We present Pixie’s protocol tracer, which uses eBPF to provide instant observability into application messaging without requiring code instrumentation. Pixie’s protocol tracer uses eBPF kprobes on networking-related system calls to capture communication data, which it then parses into protocol messages. The messages are inserted into structured data tables that are easily queried by application developers to help them gain insight into their application behavior.
We contrast our syscall tracing approach against other approaches (e.g. libpcap and uprobes), and discuss pros and cons. We share what worked well with our approach, and also the challenges we faced, including eBPF-related challenges of tracing syscalls that have a multitude of usage patterns.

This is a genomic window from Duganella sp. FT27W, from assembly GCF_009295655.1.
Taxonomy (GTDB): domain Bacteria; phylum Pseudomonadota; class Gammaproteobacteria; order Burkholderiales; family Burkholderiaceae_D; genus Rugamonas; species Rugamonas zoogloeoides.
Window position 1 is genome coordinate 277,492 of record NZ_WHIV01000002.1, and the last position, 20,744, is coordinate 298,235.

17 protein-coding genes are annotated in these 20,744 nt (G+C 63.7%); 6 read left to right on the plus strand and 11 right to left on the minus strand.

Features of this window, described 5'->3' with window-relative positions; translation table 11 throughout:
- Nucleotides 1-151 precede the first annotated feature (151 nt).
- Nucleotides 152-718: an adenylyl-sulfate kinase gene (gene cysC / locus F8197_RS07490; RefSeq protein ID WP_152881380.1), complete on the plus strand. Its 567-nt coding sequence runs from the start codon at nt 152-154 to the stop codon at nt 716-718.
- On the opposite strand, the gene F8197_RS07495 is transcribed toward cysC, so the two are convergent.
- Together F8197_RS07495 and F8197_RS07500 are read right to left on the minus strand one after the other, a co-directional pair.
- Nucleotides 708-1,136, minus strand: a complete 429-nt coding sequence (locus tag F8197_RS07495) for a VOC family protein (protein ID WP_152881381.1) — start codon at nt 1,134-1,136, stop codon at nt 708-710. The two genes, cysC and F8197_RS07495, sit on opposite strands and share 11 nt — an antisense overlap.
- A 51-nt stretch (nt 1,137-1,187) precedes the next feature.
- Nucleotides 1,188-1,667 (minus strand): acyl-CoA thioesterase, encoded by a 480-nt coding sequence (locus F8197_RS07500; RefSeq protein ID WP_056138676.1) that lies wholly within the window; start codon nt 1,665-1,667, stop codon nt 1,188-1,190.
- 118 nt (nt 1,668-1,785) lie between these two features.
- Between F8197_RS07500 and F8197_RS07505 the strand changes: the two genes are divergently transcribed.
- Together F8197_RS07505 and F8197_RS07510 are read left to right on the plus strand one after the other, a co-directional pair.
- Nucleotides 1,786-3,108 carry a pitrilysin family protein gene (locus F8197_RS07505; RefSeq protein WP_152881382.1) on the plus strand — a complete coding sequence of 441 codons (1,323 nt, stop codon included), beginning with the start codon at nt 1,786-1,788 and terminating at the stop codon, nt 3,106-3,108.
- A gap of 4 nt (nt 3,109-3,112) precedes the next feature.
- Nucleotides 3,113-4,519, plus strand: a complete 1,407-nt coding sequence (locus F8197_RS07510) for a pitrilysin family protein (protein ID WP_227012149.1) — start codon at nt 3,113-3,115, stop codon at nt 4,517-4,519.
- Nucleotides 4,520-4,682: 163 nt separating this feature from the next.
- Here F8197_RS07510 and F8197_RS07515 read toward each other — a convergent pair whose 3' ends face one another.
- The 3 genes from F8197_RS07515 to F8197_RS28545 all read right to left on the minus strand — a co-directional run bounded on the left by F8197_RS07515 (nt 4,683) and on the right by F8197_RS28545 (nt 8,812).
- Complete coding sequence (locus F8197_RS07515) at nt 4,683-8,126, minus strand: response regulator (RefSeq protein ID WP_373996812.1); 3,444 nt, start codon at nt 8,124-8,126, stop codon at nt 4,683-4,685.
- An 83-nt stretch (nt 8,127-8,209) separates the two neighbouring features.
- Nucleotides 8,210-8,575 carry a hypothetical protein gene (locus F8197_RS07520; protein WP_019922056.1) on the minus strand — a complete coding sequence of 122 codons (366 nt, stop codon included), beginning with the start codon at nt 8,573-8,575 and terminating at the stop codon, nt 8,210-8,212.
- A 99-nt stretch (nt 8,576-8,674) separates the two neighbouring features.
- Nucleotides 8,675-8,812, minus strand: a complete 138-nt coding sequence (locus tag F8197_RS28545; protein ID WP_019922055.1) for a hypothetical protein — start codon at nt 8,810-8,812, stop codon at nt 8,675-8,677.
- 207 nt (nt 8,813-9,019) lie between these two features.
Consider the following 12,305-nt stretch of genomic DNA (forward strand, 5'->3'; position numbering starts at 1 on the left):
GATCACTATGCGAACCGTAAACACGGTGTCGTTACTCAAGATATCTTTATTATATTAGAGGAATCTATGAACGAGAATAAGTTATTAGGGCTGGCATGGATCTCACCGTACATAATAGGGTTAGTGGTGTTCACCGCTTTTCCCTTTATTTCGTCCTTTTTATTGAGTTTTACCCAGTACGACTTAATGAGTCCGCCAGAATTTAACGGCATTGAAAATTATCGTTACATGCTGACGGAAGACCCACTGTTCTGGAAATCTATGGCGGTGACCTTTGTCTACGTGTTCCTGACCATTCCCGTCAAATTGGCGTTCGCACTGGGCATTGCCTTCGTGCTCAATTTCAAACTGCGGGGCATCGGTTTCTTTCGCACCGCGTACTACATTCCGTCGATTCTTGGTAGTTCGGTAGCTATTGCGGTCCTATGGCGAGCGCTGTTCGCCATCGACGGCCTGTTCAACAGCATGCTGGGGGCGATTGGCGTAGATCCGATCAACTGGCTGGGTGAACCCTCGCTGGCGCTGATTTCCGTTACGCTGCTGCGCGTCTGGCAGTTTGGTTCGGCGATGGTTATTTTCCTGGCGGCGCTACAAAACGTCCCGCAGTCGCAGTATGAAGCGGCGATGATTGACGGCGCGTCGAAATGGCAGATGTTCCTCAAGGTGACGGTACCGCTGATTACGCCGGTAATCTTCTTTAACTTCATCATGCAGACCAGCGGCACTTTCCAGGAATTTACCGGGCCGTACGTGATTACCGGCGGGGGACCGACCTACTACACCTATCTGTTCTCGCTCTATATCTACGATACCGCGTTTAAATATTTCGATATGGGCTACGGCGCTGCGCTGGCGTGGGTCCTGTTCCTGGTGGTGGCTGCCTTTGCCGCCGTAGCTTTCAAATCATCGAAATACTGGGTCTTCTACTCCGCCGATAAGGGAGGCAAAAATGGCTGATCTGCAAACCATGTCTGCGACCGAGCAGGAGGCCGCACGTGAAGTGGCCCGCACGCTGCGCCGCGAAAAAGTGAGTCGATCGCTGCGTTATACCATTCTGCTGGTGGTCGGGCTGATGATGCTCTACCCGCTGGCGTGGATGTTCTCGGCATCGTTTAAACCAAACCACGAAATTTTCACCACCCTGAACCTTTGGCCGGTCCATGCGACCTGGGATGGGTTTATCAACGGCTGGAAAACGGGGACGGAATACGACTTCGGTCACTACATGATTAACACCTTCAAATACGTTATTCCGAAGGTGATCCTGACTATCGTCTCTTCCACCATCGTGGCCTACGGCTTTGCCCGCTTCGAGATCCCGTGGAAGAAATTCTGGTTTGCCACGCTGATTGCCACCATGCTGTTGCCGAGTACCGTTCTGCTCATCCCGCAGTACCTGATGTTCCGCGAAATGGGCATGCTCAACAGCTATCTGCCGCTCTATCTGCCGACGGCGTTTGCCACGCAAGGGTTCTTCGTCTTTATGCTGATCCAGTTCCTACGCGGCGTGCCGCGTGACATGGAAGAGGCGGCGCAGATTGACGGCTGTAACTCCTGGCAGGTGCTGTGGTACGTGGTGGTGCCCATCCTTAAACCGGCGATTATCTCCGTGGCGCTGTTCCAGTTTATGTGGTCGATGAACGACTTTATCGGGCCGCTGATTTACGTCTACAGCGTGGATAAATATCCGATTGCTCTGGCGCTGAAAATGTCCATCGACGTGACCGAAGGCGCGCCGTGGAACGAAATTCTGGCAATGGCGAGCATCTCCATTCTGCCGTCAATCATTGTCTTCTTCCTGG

Finally, we discuss the limitations of kprobe based tracing, in particular with respect to stateful protocols like HTTP/2 and encrypted connections like those that use TLS. We describe our complementary approach that uses eBPF uprobes on user-space libraries to capture the data in these scenarios.
We hope the technical details presented here will be of value to the eBPF community, and we are eager to hear from the eBPF community about potential improvements and suggestions for future directions.
|I agree to abide by the anti-harassment policy||I agree|